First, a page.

Image: Annapurna Pictures

Decades ago, superhero comics were looked down on as trash. During that same time period, romantic relationships between anything other than one man and one woman were regarded as freakish illnesses. A new movie about the life and loves of the man who created Wonder Woman shows how artistic and sexual prejudice threatened the early days of Diana’s existence.

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With the climax of a very well-executed comics run and a history-making motion picture adaptation, 2017’s proven to be a banner year for DC Comics’ Amazon warrior. Just as Diana mania is cresting, Professor Marston and the Wonder Women looks back at the life and times of the character’s principal architect, William Moulton Marston. Directed by Angela Robinson, the film uses details from Marston’s life to illuminate the psychological goals he had for the character and the real life women he drew inspiration from.

The film opens in 1928, when Marston (Luke Evans) and wife Elizabeth (Rebecca Hall) were professors at Harvard Radcliffe College. He’s a lecturer and researcher advancing his DISC theory of psychological engagement and dynamics, which posits that women would be better leaders because of essential differences between the genders. Meanwhile, his smarter, more talented wife finds her career goals stymied by sexism. She can’t get a degree from Harvard—only Radcliffe—despite doing the same academic work. When they take on student Olive Byrne (Bella Heathcote) as a research assistant, the polyamorous love triangle that ensues changes the Marstons’ lives forever.

The most fun parts of Professor Marston and the Wonder Women are when the real-world elements of the threesome’s lives become fodder for the creation of Diana of Themyscira. Even if you’re someone who’s familiar with the kink-inflected ingredients of Wonder Woman’s genesis and early adventures, it’s still amusing to see the pieces fall into place—for instance, Olive’s wrist jewelry inspires the Amazon warrior’s bullet-deflecting bracelets, and Marston’s work on the lie detector informs the character’s famous Lasso of Truth. Lore deconstruction aside, it’s even more meaningful to see how risky it was for Byrne and the Marstons to make their stifled inner desires an actual reality.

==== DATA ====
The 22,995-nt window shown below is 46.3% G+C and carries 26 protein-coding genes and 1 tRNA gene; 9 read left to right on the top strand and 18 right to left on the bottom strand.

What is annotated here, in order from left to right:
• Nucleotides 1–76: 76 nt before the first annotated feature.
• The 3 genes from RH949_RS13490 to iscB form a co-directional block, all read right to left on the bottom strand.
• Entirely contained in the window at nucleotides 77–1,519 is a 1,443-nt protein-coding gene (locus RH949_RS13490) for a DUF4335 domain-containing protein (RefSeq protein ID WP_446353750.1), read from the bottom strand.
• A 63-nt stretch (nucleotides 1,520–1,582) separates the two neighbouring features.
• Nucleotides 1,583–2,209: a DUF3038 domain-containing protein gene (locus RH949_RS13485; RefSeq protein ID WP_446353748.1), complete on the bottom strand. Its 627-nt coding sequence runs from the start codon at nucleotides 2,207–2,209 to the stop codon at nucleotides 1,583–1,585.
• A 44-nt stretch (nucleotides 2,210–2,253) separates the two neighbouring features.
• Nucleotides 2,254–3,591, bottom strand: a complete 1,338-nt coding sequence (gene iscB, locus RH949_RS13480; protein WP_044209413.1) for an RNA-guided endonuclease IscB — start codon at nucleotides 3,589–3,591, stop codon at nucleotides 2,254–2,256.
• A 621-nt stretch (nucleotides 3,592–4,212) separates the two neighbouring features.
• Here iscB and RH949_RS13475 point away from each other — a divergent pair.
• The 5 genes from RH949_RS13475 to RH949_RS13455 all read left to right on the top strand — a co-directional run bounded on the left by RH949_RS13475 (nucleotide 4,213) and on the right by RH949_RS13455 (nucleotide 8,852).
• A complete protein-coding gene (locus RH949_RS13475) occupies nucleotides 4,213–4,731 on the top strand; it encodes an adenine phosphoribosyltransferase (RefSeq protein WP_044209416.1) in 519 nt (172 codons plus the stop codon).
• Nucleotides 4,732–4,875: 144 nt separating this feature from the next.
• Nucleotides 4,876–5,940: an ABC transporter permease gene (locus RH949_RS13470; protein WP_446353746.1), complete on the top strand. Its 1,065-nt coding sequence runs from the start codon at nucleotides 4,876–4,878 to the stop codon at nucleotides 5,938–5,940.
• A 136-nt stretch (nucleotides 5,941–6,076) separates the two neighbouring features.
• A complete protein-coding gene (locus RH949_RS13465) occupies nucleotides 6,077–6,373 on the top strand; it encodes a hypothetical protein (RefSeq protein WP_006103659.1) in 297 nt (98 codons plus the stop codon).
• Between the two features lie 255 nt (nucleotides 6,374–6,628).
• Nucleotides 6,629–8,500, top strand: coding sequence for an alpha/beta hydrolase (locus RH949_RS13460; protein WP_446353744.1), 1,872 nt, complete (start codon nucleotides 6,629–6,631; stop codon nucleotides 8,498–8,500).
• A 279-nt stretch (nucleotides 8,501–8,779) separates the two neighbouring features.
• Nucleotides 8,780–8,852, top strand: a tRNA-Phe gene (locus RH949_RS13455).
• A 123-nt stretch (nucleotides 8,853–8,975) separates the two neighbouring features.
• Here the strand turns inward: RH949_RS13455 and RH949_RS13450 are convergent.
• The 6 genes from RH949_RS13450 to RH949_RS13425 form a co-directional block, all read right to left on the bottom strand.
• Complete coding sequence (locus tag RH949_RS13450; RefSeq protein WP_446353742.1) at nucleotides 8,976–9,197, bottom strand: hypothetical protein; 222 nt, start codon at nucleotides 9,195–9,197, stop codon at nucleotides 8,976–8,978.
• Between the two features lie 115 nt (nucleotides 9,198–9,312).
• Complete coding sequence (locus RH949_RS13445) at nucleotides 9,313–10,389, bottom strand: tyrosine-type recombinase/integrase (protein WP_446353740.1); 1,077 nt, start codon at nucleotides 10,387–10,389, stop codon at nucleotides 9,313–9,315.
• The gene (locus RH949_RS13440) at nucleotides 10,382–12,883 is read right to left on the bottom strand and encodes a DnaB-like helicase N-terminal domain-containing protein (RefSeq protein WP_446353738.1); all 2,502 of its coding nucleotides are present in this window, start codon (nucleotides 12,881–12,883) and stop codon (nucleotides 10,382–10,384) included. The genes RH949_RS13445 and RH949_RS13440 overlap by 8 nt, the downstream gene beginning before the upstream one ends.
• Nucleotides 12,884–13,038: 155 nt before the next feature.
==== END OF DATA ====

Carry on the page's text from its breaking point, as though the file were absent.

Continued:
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Living 76 years after the character’s creation, it can be easy to forget or be ignorant of just how close-minded public attitudes were about sex and gender roles. But the movie uses as inquiry by a children’s media watchdog group as a framing story, giving Marston an uptight foil to rail against.

Robinson’s movie spins a whirl of saucy, risque, and ingenue tones over its runtime, but it can’t help but feeling tame overall. Even when you factor in the themes of dominance and submission, the film’s big melodramatic turns flare up and resolve in entirely familiar ways. The lifestyle being lived in the Marston household gets met with predictable pearl-clutching when discovered, and the three adults crumble at the seeming unsustainability of their love life. The film dodges any of real-life complications created by Marston’s heavy-handed self-promotion, like how much claim he actually had to the creation of the lie detector and whether it could be trusted.

The proceedings are lifted by snappy, seriocomic moments throughout; Hall in particular infuses the interactions with the tart energy of 1940s rom-coms. Robinson generates a genuine wave of awe that washes over viewers in the montage that shows Wonder Woman comics taking the world by storm. I wish that the movie had more of the dynamism seen in those moments. Flaws aside, this does feel like a story about three lives lived in defiance of restrictive ideas of propriety and the repercussions that they had to face. Their perseverance and happiness in spite of it all manages to feel heroic, adding another layer of mythology to the creation of Wonder Woman.